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| How much time you have should be a big
factor in deciding how many chinchillas to get. If you are able to spend some quality time
with your chin each night, than a single chinchilla will do just fine. If you travel a lot or
are very busy it may be better for you to get two.
Chinchillas do very well in pairs. They can
handle stress better together. If you already have a friendly chinchilla you won't have to worry
about it bonding to a new chin and no longer excepting you. I have found that in pairs, the
outgoing one tends to help tame the shy one.
Once you decide to get another chinchilla you must
decide which sex to get. A same sex pair is the ideal situation for many chinchilla owners.
Two males can be successfully housed together if they are introduced slowly. Females can also
be housed together, but sometimes it is a bit harder if they are not litter mates.
You may choose to get a male/female pair. With this combination there are a few things to
1.Female chinchillas should be 8 months or older before they are housed with a male.
2.Some males do not make good fathers, so your female and her babies may have to be placed
in a separate cage for a few months.
3. Once the babies are 3-4 months old you will need to separate them from the parents.
Will you be able to find good homes for the babies?
Introducing the New Chinchilla
When you get a new chinchilla it is best to introduce
them slowly over time. Placing a new chin in the cage with your original one right away will
usually cause a fight.. In fact, chinchillas can fight to the death. Some matches take a bit
longer than others but with a bit of patience and a few techniques pairing them up is possible.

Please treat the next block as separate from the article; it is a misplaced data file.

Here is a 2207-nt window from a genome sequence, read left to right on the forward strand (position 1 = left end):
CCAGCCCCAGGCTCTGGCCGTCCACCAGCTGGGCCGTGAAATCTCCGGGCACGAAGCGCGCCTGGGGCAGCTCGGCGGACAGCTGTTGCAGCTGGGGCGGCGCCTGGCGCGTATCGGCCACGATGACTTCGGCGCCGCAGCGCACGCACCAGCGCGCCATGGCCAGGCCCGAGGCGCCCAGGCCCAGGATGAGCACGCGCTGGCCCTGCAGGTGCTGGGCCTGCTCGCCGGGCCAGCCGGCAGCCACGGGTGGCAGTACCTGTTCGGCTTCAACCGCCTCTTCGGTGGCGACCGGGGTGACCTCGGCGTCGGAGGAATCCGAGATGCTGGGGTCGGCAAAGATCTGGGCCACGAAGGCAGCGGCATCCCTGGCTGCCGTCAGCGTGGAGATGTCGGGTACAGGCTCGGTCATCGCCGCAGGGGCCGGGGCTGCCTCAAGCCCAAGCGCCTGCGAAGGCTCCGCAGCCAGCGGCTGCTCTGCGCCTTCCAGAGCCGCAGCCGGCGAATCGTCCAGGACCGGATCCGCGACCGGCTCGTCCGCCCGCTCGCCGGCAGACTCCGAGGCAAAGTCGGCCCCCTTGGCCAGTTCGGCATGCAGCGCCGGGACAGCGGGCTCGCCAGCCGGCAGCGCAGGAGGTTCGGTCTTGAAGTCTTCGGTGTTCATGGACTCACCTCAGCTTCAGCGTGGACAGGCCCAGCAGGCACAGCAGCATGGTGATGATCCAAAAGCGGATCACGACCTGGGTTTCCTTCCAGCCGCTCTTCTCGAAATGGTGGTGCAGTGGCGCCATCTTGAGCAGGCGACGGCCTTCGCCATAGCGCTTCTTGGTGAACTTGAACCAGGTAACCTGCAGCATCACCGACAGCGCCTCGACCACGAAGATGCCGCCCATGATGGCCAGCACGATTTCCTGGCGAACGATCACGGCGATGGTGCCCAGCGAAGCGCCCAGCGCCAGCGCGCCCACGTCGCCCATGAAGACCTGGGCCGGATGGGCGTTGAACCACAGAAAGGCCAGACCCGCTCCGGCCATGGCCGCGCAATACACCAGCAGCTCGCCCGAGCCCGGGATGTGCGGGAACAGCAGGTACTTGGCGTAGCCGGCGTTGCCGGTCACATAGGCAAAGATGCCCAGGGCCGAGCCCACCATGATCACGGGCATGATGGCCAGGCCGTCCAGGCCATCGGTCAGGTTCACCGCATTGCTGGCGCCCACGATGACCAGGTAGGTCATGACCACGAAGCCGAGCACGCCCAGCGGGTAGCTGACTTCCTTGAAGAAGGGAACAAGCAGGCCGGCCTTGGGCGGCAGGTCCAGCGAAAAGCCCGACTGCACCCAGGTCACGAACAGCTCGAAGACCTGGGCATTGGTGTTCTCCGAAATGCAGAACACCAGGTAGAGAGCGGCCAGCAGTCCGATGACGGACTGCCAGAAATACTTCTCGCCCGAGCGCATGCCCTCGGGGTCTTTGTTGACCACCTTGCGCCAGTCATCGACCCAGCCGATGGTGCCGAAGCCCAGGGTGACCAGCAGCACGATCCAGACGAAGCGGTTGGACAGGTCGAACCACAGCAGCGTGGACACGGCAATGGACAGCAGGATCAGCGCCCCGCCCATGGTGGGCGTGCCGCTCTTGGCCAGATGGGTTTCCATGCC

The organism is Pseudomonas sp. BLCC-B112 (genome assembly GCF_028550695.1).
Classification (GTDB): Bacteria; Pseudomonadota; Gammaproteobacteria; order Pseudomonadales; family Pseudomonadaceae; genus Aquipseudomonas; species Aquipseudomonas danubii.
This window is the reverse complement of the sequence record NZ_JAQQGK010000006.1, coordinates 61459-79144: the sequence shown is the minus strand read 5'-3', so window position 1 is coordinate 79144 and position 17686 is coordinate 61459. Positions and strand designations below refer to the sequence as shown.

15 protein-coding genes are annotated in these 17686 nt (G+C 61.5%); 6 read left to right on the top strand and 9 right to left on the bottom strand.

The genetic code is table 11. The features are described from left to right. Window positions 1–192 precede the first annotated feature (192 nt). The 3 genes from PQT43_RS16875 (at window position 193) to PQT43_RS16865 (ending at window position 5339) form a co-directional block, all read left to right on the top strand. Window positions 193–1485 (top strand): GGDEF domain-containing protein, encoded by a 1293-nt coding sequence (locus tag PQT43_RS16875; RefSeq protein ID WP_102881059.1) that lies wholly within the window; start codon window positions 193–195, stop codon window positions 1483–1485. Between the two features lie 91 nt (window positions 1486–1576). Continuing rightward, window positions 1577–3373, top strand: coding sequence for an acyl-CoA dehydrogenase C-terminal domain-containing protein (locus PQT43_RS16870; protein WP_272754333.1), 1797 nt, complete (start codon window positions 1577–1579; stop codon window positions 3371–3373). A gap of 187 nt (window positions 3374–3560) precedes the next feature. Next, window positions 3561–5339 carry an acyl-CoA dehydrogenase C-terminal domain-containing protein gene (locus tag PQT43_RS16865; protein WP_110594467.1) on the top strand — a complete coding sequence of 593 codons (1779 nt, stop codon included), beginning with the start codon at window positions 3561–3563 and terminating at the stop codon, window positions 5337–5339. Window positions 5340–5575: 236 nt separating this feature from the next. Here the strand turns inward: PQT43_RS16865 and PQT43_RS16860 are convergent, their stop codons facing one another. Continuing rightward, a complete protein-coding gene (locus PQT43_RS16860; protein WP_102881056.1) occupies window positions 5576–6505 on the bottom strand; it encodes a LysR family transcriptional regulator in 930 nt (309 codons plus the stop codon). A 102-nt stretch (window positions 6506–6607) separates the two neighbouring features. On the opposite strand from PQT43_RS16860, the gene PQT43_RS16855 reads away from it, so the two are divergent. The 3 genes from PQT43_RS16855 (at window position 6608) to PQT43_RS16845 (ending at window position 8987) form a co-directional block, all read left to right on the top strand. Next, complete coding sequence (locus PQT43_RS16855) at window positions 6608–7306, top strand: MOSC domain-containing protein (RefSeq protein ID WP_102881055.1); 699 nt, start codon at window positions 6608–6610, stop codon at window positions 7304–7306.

These techniques should be used for same sex pairs as well as for male/female pairs. Many pairs
will go together easily, others may take a few attempts to make friends.
1. Place their cages side by side for a week so they can meet through the cage bars.
Leave a small space between the cages so they won't be able to bite the other's nose.
Once they seem OK with one another and are no longer 'fence fighting' it is time for step two.
2. Before you put your chinchillas together, place them in each other's cages for about an hour.
Make sure you leave the original bedding and houses, ect. This way they can get used to each
3. Now place fresh bedding in the male's cage and put the female into the cage with the male.
If you are introducing a same sex pair place the most aggressive, outgoing chinchilla into the
cage with the other one. **Make sure you do this on a day when you can be there for a long
while to watch for fighting. If they fight you will have to separate them and try again.
You can expect the chinchillas to sniff each other, play chase, bark or squeek. If you have
a female she may stand up and shoot urine at the male. If they begin jumping on each other
and/or biting, separate them and try again in a few days. If your chinchillas don't seem to go
together using the above method try placing them in a brand new cage with fresh bedding that
doesn't have the smell of either animal. Neither one will have the "home turf" advantage.
Remember to go slow and keep constant supervision over a new pair. Rushing a union can cause
disaster, but with slow, careful planning you will have a loving pair of chinchillas before you
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